Throwback Thursday: 29 July 2021

Good day friends,

Today we continue our drive through the Kgalagadi Transfrontier Park. We saw a Black-backed Jackal, a Lonely Southern Oryx bull, a Southern Pale Chanting Goshawk, A Giant Eagle-Owl, a Laughing dove and unknown bird. We have not even drove for 10 minutes when we saw our first sighting. The Giant Eagle Owl.

Giant Eagle-Owl
Giant Eagle-Owl
Giant Eagle-Owl
Black-backed Jackal,
Black-backed Jackal
Southern Pale Chanting Goshawk,
Southern Pale Chanting Goshawk,
Southern Pale Chanting Goshawk,
Laughing Dove
Male Ostrich
Southern Oryx bull
Southern Oryx bull
Southern Oryx bull
Southern Oryx bull
Southern Oryx bull

That’s it for now, friends. Thank you very much for traveling back in time with me.

Have a fabulous day. 

Keep safe and healthy.

Coreen

Throwback Thursday: 22 July 2021

Good day,

Well, today we are going back to 12 September 2013 when we visited The Kgalagadi Transfrontier Park. We got up just after 4:00am that morning and we left around 5:00am. It was about a 3 hour drive to the park from Upington. I did not know the road and I remember that it was very dark and cold that morning. We were so excited about our visit to the park that it felt like we were driving forever.

Kgalagadi Transfrontier Park is a large wildlife preserve and conservation area in southern Africa . The park straddles the border between South Africa and Botswana and comprises two adjoining national parks:

  1. Kalahari Gemsbok National Park in South Africa
  2. Gemsbok National Park in Botswana

The total area of the park is 38,000 square kilometers (15,000 sq mi). Approximately three-quarters of the park lies in Botswana and one-quarter in South Africa. Kgalagadi means “place of thirst.”  In December 2015, media reports claimed that rights for gas-fracking in more than half of the Botswana portion of the park had been sold. The Botswana government later refuted these reports.

The park is located largely within the southern Kalahari Desert. The terrain consists of red sand dunes, sparse vegetation, occasional trees, and the dry riverbeds of the Nossob and Auob Rivers. The rivers are said to flow only about once per century. However, water flows underground and provides life for grass and Camelthorn trees growing in the river beds. The rivers may flow briefly after large thunderstorms.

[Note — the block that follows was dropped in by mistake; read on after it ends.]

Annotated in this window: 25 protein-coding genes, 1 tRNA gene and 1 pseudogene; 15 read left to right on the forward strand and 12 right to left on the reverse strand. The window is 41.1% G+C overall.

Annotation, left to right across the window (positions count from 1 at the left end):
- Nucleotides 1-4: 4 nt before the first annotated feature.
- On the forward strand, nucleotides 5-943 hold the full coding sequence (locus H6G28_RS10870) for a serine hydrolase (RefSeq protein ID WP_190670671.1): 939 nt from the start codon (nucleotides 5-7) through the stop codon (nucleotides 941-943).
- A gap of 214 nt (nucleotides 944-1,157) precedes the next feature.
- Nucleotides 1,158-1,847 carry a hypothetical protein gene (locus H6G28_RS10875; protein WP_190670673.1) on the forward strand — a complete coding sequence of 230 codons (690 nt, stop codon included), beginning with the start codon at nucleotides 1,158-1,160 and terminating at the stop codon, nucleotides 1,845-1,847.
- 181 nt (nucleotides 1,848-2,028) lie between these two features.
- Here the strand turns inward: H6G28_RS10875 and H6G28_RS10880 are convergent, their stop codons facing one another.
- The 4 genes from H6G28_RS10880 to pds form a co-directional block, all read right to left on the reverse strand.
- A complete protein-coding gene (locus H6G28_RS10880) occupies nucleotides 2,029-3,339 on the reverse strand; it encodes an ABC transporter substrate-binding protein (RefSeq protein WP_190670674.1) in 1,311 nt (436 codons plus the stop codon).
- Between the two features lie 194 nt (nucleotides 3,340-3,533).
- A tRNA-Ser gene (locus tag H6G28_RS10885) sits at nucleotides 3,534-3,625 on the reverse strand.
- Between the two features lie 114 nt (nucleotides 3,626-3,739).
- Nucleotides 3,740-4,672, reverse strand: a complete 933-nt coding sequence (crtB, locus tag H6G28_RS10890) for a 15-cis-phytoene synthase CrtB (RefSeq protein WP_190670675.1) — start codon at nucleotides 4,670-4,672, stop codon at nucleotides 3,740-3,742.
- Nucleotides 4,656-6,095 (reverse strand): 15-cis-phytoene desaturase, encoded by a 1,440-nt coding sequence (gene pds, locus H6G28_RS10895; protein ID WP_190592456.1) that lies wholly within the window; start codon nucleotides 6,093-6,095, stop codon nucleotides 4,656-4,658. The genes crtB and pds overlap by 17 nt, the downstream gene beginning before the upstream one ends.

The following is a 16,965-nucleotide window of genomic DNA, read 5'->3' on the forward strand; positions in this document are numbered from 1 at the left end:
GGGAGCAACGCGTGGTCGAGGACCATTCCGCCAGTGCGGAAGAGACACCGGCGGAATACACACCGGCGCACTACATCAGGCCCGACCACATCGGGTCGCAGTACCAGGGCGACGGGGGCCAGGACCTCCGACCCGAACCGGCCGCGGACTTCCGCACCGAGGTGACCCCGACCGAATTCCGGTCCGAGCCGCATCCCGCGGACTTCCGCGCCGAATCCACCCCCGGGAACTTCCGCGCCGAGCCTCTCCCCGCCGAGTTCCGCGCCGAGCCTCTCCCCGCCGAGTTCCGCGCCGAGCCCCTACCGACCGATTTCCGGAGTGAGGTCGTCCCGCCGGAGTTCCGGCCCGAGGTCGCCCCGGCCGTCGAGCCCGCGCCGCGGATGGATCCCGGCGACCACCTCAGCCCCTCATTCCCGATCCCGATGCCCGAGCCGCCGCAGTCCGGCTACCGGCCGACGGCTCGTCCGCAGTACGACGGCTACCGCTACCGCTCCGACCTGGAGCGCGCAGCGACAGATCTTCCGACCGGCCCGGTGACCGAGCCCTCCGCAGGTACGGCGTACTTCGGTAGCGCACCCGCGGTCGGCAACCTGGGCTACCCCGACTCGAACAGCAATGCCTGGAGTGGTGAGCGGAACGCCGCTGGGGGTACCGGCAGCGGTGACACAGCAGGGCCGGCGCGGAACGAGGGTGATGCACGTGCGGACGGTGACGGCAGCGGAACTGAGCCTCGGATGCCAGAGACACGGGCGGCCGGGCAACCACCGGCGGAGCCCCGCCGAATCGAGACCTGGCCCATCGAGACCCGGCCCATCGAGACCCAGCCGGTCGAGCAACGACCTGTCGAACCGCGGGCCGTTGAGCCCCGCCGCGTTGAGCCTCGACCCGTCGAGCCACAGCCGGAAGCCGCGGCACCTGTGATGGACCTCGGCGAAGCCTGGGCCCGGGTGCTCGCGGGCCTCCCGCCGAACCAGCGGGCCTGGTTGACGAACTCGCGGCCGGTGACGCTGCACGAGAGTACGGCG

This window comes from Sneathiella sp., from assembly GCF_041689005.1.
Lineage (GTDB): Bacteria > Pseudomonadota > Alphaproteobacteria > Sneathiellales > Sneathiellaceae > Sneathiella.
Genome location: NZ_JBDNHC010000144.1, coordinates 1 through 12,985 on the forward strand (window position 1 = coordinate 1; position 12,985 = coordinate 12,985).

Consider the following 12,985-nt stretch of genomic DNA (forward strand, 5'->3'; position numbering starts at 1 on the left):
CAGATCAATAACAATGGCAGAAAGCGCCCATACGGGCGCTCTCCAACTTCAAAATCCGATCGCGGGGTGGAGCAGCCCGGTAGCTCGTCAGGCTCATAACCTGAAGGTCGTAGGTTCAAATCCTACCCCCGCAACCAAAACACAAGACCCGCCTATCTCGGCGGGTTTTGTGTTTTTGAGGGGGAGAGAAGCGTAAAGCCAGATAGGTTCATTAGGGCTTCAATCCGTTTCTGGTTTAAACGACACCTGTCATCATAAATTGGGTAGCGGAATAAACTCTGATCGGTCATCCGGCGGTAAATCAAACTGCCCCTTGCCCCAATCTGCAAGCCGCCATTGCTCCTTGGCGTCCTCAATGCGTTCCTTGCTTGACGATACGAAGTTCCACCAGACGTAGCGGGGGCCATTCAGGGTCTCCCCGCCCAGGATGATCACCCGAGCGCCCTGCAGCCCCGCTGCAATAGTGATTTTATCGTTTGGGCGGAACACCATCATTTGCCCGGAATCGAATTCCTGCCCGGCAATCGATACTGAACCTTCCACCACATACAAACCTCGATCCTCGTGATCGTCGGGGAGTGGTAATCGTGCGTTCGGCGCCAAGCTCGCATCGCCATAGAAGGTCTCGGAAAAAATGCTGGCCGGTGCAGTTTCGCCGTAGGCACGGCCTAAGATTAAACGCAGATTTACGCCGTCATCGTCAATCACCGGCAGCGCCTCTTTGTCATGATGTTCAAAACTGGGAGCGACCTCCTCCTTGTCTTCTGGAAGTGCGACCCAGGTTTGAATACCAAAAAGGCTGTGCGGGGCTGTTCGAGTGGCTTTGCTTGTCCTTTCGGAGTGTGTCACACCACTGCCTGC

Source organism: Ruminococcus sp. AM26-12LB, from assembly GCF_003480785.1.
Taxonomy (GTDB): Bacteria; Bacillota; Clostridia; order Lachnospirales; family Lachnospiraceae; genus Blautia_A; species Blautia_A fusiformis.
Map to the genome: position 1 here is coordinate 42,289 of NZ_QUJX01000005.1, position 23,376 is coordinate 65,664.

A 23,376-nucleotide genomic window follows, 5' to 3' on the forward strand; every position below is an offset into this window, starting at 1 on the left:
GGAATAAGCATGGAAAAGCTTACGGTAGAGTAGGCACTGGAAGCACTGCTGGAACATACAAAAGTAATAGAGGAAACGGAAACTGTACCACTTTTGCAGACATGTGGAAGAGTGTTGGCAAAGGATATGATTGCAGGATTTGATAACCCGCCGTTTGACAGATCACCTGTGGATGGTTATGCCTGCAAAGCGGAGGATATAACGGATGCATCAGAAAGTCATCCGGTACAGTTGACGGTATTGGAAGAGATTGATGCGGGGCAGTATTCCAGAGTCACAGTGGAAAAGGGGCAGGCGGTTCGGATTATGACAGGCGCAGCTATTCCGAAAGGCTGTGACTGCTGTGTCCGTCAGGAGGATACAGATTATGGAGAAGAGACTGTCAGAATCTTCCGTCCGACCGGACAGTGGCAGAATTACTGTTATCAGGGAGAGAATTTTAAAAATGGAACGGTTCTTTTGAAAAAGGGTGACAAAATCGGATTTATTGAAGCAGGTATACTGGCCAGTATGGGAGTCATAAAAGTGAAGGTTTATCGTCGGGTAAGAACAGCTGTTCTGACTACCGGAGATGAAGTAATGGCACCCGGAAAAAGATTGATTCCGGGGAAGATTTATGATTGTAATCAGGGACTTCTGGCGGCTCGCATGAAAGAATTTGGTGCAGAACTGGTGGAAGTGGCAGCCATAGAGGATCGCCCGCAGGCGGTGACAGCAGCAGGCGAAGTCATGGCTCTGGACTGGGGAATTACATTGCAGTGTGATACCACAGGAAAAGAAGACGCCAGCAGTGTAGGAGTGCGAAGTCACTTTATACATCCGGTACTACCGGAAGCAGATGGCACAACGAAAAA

The park has abundant, varied wildlife. It is home to large mammalian predators such as Lions, Cheetahs, African Leopards, and Hyenas. Migratory herds of large herbivores such as Blue wildebeest, Springbok, Eland, and Red Hartebeest also live and move seasonally within the park, providing sustenance for the predators. More than 200 species of bird can be found in the park, including Vultures and raptors such as Eagles, Buzzards, and Secretary birds.

Sunrise just outside the Kgalagadi Transfrontier Park. Upington, Northern Cape South Africa
Sunrise just outside the Kgalagadi Transfrontier Park. Upington, Northern Cape South Africa
Sunrise just outside the Kgalagadi Transfrontier Park. Upington, Northern Cape South Africa
Doors to the Botswana side of the park. Kgalagadi Transfrontier Park. Upington, Northern Cape South Africa
Kgalagadi Transfrontier Park. Upington, Northern Cape South Africa
Kgalagadi Transfrontier Park. Upington, Northern Cape South Africa
Kgalagadi Transfrontier Park. Upington, Northern Cape South Africa
Southern Yellow-Billed Hornbill. Kgalagadi Transfrontier Park. Upington, Northern Cape South Africa
Southern Yellow-Billed Hornbill. Kgalagadi Transfrontier Park. Upington, Northern Cape South Africa
Southern Yellow-Billed Hornbill. Kgalagadi Transfrontier Park. Upington, Northern Cape South Africa
Kgalagadi Transfrontier Park. Upington, Northern Cape South Africa

That’s it for now, friends. Thank you very much for traveling back in time with me.

Have a fabulous day. 

Keep safe and healthy.

Coreen